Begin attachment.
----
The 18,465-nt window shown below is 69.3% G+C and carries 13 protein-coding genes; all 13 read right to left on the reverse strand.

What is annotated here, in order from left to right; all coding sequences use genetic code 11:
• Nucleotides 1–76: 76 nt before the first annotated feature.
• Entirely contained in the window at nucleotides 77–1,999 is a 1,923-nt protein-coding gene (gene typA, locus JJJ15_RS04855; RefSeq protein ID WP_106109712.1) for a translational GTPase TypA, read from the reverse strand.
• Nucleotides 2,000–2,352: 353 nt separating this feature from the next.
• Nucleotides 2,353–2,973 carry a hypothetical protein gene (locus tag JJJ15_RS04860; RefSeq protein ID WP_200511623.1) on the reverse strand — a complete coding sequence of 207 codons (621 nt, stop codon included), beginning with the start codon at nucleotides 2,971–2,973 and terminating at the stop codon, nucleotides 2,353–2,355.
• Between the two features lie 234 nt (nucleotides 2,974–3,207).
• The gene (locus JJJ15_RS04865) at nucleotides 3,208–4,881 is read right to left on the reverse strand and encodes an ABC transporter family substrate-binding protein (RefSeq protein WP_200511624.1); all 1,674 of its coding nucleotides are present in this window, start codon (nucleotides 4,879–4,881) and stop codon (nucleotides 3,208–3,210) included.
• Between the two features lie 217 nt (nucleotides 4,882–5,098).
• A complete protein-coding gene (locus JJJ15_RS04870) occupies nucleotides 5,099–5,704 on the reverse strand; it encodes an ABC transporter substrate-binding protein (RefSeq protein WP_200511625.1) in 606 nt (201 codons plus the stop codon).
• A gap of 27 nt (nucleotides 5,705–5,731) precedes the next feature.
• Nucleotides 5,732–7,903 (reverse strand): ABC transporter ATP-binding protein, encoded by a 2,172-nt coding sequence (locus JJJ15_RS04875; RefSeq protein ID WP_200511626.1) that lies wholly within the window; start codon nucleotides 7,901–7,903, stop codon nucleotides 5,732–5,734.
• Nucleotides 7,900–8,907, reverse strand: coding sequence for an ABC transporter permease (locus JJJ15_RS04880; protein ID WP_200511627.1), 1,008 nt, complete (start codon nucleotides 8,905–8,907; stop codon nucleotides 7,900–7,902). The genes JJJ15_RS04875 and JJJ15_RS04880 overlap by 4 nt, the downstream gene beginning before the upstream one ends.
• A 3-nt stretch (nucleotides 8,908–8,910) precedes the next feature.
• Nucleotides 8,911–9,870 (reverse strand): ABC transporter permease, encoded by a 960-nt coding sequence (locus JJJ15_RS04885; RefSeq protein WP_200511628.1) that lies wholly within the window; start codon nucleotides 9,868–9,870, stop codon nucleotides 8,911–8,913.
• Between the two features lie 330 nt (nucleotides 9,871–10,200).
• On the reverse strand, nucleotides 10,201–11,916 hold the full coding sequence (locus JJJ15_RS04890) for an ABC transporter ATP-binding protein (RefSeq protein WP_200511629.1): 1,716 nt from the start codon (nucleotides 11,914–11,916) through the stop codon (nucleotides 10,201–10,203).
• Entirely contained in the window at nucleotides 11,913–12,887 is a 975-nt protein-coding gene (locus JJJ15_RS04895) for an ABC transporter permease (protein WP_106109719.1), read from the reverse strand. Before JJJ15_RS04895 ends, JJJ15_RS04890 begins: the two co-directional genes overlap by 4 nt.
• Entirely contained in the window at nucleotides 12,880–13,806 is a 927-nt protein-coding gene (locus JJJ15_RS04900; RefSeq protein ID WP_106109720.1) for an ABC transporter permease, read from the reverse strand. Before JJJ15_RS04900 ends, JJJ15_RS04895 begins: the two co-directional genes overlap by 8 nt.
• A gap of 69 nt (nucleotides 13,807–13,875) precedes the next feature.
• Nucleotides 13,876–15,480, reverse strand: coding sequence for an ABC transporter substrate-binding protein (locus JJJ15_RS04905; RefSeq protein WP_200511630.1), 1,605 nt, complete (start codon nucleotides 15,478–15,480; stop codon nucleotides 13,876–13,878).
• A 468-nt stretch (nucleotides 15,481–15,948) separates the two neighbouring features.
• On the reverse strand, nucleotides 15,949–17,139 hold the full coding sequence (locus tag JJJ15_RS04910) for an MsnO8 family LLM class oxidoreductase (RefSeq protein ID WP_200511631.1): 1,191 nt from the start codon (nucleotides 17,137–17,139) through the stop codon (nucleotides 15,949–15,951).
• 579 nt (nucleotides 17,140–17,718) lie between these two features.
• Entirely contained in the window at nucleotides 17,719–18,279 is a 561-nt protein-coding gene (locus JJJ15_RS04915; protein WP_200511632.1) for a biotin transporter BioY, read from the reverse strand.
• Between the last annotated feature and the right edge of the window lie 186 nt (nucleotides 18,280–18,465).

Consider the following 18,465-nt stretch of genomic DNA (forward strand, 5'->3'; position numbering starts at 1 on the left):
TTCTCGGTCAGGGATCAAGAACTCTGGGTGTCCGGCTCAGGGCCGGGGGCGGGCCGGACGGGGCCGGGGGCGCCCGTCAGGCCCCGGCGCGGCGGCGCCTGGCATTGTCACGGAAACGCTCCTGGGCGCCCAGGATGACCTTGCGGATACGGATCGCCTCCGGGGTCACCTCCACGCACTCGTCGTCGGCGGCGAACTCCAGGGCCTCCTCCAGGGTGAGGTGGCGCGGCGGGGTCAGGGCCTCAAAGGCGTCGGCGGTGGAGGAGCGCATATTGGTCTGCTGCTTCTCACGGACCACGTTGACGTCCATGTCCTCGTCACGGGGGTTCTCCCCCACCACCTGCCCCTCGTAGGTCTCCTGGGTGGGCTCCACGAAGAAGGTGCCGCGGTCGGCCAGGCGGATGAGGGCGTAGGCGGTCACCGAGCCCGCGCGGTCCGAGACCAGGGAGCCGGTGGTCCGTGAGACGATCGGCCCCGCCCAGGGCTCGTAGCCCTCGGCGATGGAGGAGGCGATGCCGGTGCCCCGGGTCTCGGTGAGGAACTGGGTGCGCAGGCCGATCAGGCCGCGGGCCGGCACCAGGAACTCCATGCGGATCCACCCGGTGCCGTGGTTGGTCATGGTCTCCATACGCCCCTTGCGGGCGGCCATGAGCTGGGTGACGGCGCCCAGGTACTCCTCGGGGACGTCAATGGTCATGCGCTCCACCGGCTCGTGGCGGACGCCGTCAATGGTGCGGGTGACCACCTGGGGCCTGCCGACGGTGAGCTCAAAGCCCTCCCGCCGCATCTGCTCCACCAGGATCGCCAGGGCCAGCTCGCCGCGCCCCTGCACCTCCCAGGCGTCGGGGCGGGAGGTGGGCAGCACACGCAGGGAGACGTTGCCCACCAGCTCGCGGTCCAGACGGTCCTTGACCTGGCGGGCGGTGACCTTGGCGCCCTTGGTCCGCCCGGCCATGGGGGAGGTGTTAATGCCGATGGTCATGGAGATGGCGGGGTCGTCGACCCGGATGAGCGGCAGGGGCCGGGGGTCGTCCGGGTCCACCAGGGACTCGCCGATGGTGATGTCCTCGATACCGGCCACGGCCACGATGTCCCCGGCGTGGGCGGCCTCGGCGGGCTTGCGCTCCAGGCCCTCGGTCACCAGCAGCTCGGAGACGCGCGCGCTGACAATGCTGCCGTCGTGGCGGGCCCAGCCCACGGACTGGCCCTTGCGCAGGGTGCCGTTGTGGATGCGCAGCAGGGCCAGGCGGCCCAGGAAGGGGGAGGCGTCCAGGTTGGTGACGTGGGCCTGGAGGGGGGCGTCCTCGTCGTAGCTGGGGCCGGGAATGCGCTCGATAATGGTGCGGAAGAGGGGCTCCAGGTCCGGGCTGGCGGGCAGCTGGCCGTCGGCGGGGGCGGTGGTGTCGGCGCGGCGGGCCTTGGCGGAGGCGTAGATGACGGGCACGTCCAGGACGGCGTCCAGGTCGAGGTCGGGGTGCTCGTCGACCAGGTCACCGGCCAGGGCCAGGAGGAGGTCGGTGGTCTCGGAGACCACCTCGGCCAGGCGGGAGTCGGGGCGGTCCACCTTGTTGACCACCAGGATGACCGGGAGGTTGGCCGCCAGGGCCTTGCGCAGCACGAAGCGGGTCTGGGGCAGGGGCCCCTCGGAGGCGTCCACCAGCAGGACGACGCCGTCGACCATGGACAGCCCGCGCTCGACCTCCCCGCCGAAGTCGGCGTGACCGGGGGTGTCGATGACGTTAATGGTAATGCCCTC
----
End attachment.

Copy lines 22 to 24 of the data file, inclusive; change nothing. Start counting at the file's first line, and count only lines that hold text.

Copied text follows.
• A 468-nt stretch (nucleotides 15,481–15,948) separates the two neighbouring features.
• On the reverse strand, nucleotides 15,949–17,139 hold the full coding sequence (locus tag JJJ15_RS04910) for an MsnO8 family LLM class oxidoreductase (RefSeq protein ID WP_200511631.1): 1,191 nt from the start codon (nucleotides 17,137–17,139) through the stop codon (nucleotides 15,949–15,951).
• 579 nt (nucleotides 17,140–17,718) lie between these two features.